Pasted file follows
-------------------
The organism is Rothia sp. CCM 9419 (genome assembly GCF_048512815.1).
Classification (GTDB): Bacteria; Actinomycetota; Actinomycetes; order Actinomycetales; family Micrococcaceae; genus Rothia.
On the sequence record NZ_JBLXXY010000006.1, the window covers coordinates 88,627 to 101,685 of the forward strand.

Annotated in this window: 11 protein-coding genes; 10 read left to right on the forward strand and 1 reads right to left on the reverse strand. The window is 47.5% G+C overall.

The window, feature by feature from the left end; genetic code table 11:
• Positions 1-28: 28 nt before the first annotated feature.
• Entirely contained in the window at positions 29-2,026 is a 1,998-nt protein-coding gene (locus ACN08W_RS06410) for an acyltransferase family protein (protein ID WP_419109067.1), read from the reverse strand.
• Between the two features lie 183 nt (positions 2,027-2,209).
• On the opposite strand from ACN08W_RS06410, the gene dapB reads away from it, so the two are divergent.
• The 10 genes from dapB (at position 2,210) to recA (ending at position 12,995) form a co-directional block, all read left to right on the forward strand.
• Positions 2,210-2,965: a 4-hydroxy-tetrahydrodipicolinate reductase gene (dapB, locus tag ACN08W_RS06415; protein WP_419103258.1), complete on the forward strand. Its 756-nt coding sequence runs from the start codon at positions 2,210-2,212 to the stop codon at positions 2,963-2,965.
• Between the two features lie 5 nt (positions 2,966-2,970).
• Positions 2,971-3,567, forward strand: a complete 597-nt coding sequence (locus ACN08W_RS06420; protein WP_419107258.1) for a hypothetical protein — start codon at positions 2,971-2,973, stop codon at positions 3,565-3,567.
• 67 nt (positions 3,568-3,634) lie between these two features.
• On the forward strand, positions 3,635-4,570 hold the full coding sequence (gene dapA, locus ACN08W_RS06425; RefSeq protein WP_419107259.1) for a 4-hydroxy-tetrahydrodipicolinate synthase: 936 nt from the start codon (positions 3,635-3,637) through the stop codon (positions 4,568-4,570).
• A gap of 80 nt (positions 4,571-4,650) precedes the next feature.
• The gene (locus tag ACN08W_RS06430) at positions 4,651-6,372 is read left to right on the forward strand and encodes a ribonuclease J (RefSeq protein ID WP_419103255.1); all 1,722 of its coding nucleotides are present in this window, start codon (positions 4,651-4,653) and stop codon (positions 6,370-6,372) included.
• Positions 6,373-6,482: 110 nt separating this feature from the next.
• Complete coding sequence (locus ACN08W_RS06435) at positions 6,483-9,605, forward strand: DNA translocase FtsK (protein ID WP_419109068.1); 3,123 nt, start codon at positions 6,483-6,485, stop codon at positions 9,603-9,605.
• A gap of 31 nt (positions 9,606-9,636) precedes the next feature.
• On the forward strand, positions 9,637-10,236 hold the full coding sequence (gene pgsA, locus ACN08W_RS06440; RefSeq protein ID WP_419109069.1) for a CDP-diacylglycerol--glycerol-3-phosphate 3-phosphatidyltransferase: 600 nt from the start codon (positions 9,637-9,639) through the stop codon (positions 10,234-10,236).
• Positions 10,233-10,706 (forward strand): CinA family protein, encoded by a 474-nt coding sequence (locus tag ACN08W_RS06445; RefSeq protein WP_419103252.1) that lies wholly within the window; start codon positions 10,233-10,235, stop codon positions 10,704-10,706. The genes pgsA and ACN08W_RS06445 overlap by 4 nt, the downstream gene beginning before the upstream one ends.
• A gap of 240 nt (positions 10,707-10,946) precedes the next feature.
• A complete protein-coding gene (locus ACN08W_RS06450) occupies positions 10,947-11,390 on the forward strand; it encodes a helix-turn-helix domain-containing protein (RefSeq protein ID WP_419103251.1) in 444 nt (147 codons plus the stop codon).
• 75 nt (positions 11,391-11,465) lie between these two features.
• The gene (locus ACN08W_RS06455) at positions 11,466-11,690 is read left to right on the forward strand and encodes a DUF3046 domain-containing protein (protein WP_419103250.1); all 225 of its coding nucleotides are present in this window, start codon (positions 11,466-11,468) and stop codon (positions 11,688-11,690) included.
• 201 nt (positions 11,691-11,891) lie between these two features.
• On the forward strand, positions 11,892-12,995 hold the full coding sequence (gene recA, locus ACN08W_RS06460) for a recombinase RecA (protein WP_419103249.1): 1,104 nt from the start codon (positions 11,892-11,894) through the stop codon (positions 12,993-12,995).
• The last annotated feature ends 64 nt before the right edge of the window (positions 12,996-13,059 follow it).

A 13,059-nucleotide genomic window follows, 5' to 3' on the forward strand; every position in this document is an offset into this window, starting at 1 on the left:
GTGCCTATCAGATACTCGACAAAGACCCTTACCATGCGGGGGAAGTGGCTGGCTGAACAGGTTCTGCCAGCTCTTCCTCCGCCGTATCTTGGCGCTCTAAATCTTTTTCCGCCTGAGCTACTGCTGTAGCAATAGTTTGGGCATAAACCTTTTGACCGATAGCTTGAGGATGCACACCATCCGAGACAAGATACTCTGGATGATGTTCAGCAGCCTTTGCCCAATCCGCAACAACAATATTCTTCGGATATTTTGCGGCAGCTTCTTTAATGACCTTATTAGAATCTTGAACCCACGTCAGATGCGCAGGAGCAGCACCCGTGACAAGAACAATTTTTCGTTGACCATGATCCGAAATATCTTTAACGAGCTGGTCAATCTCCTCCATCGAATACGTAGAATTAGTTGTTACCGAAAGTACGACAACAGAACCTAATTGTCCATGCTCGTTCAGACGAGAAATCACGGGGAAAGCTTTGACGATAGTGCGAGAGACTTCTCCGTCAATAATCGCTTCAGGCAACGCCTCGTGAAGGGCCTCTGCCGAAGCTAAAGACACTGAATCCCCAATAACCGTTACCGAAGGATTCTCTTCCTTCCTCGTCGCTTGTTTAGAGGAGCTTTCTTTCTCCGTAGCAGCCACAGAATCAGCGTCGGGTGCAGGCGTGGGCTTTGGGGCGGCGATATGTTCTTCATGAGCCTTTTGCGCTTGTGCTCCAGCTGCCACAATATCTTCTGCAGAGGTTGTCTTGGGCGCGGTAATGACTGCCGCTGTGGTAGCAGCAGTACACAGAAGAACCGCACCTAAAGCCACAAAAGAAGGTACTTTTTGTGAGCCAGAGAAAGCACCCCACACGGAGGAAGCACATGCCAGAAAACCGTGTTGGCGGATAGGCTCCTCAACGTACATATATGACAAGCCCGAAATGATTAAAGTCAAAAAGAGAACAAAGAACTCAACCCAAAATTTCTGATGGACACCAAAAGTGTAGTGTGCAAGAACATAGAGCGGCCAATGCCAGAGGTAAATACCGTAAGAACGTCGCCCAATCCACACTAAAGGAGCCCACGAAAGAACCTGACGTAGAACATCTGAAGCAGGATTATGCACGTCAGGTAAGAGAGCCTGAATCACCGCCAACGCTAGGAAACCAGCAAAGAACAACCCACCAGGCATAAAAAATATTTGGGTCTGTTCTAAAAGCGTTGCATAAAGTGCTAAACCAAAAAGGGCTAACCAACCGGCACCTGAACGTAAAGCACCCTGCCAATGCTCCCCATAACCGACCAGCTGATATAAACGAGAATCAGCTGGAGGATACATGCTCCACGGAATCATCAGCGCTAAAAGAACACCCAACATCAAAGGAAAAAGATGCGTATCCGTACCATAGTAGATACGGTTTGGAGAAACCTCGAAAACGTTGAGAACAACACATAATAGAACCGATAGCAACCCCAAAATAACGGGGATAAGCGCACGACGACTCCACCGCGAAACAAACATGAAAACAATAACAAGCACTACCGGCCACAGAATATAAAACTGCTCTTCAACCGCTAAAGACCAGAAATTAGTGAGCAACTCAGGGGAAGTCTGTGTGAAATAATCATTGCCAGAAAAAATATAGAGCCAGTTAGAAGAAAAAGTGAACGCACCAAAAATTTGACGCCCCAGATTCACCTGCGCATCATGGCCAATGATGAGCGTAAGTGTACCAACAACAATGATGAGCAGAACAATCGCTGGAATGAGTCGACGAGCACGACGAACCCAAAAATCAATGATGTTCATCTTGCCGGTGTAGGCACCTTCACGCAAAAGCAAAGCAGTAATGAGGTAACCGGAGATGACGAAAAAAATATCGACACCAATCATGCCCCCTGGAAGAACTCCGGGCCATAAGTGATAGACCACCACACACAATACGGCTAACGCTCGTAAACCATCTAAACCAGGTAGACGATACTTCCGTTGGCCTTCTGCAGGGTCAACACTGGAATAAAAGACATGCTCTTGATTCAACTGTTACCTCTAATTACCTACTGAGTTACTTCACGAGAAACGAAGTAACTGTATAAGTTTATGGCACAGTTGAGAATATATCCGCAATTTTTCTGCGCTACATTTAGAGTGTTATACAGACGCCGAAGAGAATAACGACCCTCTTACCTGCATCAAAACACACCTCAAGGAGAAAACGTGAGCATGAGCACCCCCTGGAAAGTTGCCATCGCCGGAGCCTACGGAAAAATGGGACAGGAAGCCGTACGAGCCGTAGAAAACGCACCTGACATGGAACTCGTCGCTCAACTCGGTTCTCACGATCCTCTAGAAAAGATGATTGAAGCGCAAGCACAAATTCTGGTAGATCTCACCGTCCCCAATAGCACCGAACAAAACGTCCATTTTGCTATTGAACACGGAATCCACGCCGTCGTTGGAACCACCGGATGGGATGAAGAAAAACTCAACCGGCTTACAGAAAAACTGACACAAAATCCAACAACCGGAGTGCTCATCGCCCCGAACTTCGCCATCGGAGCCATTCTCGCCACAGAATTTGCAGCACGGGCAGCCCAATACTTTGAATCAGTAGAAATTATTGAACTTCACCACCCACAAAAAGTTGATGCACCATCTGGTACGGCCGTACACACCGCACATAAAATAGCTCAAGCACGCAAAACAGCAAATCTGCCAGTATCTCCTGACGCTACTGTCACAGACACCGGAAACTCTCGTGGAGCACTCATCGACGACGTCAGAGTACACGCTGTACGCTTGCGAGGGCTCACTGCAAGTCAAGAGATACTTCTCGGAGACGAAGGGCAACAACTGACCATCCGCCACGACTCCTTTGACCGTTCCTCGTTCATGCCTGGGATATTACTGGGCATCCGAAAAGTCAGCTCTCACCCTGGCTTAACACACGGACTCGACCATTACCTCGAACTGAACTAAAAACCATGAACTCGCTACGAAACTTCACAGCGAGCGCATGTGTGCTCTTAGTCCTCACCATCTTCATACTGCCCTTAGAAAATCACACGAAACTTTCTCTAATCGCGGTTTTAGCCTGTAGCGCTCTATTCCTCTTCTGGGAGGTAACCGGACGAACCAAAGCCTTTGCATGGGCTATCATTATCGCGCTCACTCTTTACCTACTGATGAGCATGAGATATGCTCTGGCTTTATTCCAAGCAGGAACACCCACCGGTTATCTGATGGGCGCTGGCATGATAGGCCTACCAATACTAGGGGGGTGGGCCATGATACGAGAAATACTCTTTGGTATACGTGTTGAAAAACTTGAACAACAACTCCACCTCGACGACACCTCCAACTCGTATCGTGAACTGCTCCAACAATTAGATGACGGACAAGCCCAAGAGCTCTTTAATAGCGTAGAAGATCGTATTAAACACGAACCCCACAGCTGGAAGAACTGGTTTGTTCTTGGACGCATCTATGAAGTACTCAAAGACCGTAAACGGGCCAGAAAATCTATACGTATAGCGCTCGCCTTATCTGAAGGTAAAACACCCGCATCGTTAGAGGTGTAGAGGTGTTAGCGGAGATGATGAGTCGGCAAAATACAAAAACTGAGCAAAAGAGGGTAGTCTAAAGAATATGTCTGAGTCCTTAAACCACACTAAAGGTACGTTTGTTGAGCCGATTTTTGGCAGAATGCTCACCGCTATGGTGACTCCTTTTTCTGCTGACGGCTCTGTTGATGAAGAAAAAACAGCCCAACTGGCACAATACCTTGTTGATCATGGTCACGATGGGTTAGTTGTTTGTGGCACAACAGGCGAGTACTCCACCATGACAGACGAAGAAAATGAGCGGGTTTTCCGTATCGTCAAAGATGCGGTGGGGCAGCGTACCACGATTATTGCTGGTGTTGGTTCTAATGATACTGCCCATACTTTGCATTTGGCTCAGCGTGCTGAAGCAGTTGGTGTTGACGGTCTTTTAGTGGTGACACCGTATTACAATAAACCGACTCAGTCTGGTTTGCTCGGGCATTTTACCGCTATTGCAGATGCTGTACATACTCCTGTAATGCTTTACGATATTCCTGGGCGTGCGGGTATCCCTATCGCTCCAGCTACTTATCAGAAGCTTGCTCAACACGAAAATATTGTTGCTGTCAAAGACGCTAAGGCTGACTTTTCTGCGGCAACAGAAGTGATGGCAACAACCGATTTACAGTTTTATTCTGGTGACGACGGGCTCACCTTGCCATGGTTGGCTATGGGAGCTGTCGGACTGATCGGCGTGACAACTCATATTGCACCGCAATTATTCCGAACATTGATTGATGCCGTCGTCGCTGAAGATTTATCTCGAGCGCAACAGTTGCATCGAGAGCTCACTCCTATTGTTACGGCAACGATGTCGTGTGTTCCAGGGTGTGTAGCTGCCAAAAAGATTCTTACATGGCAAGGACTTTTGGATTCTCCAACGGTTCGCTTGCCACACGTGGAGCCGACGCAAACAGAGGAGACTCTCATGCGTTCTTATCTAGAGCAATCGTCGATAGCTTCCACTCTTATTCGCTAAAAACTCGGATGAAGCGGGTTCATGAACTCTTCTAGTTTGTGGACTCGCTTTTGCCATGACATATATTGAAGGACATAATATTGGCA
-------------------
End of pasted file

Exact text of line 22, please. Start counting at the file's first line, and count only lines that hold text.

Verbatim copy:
• Positions 10,233-10,706 (forward strand): CinA family protein, encoded by a 474-nt coding sequence (locus tag ACN08W_RS06445; RefSeq protein WP_419103252.1) that lies wholly within the window; start codon positions 10,233-10,235, stop codon positions 10,704-10,706. The genes pgsA and ACN08W_RS06445 overlap by 4 nt, the downstream gene beginning before the upstream one ends.